By Wu Qiang, published: October 12, 2015
“The coming new Cold War will be nothing less than a fight for our own freedom, a conflict in which the free world will be forced to contend with a China that is reverting to a 1984-style totalitarian state.”
Perhaps Sino-American relations really have reached a turning point: during Chinese President Xi Jinping’s recent week-long official visit to the United States, his only contact with American President Barack Obama was one state dinner and a single day of talks. Nor did the long-awaited summit – the run-up to which began on September 3, 2015, with a massive military parade in Beijing to mark the 70th anniversary of Japan’s defeat in WWII – yield any stunning achievements. At press conferences before and after the summit, the discrepancies between the two sides were very much in evidence. Not since Deng Xiaoping’s state visit in 1979 has a China-U.S. summit been marked by such stark differences of opinion.
How serious are these differences of opinion, and how much will they matter in the long run? What impact will they have on the diplomatic assessment of Xi Jinping’s official visit? To answer these questions, we must look to the fundamentals of Sino-American diplomacy.
The Sino-American relationship has long been China’s top diplomatic priority
We know that from 1949 to the present, Sino-American relations have been defined by the efforts of two generations of political strongmen: first Mao Zedong, then Deng Xiaoping. In his later years, Mao Zedong used Kissinger and Nixon’s visit to China as an opening to normalize Sino-American relations and to help China emerge from its Cold War isolation and the chaos of the Cultural Revolution.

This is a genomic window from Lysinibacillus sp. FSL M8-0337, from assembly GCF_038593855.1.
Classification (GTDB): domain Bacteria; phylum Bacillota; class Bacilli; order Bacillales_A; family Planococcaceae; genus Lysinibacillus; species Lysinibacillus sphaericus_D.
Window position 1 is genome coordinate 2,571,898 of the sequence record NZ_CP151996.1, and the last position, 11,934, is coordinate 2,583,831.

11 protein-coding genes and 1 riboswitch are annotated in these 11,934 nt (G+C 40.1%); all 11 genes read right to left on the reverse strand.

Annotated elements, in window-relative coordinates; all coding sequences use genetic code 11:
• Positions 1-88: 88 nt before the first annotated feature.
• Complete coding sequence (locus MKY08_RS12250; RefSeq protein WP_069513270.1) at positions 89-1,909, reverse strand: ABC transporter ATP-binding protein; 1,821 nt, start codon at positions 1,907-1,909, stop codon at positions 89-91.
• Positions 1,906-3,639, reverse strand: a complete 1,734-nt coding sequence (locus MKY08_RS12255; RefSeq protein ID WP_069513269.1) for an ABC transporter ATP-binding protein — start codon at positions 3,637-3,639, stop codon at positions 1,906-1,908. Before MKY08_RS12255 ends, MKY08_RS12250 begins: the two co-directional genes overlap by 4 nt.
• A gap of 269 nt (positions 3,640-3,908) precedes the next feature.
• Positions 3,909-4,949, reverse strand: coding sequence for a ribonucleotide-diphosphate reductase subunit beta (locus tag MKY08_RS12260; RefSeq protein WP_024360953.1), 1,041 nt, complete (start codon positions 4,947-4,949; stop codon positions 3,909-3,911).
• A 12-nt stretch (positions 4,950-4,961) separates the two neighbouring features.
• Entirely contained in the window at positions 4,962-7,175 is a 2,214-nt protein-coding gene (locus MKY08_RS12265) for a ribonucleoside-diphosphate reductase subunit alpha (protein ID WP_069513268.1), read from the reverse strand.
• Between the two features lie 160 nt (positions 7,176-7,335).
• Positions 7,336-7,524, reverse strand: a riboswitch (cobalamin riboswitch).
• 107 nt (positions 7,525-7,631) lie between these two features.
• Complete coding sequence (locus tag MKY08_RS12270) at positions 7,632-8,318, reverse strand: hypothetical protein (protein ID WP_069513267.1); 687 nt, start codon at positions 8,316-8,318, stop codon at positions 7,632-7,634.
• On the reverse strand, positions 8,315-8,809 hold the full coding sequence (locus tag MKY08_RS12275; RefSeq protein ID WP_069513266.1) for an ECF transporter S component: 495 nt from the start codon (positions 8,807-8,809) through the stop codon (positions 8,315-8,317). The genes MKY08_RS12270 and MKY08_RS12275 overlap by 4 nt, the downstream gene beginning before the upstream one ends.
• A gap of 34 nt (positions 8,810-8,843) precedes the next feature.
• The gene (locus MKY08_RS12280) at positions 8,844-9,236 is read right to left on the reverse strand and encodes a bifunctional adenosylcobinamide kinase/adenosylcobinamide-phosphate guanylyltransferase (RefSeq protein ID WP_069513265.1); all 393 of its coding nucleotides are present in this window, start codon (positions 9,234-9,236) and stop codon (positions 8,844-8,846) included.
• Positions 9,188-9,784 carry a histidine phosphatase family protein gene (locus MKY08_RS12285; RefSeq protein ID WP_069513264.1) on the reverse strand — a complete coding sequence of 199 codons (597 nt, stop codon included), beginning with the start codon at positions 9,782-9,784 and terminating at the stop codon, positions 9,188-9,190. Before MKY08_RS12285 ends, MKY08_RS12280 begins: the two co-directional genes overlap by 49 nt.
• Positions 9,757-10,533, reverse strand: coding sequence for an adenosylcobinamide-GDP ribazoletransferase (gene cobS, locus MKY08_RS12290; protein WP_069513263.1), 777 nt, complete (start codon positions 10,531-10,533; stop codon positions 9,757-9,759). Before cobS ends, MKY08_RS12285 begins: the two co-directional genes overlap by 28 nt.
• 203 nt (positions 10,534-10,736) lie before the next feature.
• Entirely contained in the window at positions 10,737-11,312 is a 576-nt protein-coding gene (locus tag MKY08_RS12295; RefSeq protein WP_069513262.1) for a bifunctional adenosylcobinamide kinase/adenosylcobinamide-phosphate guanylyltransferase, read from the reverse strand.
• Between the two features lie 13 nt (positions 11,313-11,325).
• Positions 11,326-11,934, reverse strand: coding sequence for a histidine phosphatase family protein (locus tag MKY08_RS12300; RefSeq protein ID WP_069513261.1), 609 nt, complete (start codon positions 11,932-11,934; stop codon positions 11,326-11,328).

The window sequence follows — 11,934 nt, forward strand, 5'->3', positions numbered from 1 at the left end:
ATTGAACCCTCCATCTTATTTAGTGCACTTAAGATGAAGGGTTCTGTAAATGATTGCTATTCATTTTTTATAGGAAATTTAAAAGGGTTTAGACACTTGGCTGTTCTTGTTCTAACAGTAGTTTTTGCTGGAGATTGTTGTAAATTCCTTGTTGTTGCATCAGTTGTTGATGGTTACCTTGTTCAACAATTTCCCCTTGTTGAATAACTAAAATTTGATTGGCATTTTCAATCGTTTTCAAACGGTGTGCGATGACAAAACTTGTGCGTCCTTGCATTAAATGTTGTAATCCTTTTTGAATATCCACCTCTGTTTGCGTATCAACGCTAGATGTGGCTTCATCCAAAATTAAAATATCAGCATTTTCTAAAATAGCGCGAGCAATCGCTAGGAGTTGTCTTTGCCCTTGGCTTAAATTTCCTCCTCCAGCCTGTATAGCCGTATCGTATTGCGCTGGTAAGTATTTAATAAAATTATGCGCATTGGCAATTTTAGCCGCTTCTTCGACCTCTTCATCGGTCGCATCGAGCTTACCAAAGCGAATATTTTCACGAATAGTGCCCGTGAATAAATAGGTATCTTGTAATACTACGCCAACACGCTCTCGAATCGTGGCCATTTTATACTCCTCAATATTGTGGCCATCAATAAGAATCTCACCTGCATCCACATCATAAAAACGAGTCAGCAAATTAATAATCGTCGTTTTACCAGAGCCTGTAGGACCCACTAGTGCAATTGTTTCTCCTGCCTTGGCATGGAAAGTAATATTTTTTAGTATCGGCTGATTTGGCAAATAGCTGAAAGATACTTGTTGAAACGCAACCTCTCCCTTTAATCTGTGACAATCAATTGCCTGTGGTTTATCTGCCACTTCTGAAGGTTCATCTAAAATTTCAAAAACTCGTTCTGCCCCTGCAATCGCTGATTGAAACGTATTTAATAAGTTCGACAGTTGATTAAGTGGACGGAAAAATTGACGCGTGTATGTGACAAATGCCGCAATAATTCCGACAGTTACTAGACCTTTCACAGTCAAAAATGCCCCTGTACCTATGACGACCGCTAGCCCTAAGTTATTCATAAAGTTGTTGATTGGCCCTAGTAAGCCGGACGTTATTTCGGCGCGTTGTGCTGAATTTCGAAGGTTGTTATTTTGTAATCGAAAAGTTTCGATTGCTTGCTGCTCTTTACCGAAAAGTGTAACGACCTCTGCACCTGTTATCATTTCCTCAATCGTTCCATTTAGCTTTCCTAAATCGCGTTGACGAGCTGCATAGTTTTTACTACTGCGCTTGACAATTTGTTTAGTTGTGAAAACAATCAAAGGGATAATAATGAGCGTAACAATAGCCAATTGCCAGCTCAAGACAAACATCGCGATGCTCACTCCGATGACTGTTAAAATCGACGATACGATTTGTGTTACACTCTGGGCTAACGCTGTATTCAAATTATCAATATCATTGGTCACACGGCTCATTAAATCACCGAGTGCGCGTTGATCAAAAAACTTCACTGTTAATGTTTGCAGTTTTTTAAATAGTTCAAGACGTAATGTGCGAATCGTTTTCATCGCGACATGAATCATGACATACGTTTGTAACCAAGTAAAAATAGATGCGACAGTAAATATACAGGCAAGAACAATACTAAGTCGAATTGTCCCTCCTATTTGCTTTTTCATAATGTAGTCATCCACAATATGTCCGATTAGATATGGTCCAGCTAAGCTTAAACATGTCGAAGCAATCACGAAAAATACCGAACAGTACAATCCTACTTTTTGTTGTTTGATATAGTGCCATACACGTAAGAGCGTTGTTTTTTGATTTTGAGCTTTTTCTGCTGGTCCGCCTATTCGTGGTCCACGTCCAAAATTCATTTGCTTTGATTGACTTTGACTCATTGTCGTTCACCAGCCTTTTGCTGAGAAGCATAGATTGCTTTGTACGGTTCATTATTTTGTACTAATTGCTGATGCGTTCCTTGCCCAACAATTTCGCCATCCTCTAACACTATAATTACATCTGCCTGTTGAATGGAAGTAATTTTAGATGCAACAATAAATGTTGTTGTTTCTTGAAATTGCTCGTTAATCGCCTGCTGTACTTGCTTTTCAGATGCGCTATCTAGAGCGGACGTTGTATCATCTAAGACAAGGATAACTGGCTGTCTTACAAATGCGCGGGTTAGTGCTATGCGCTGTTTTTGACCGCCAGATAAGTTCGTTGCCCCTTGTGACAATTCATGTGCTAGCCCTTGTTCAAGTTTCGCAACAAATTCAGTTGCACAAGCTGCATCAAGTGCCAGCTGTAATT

For those in the Communist camp, Sino-American détente was the turning point in a long chain of destabilizing events – the death of Stalin, the 1953 East German uprising, the 1956 Poznań protests in Poland, Khrushchev’s secret speech denouncing Stalin, the Hungarian Uprising, and the “Prague Spring” of 1968 – that threatened to upset the political equilibrium and expose splits within the Communist bloc. All of the achievements of China’s current “reform & opening” [economic liberalization] policies are built upon this political legacy. Deng Xiaoping both inherited and continued Mao’s policies: soon after taking office, Deng made an official visit to the U.S. that inaugurated a “honeymoon period” in Sino-American relations, while at the same time launching a border war with Vietnam and consolidating his political power at home.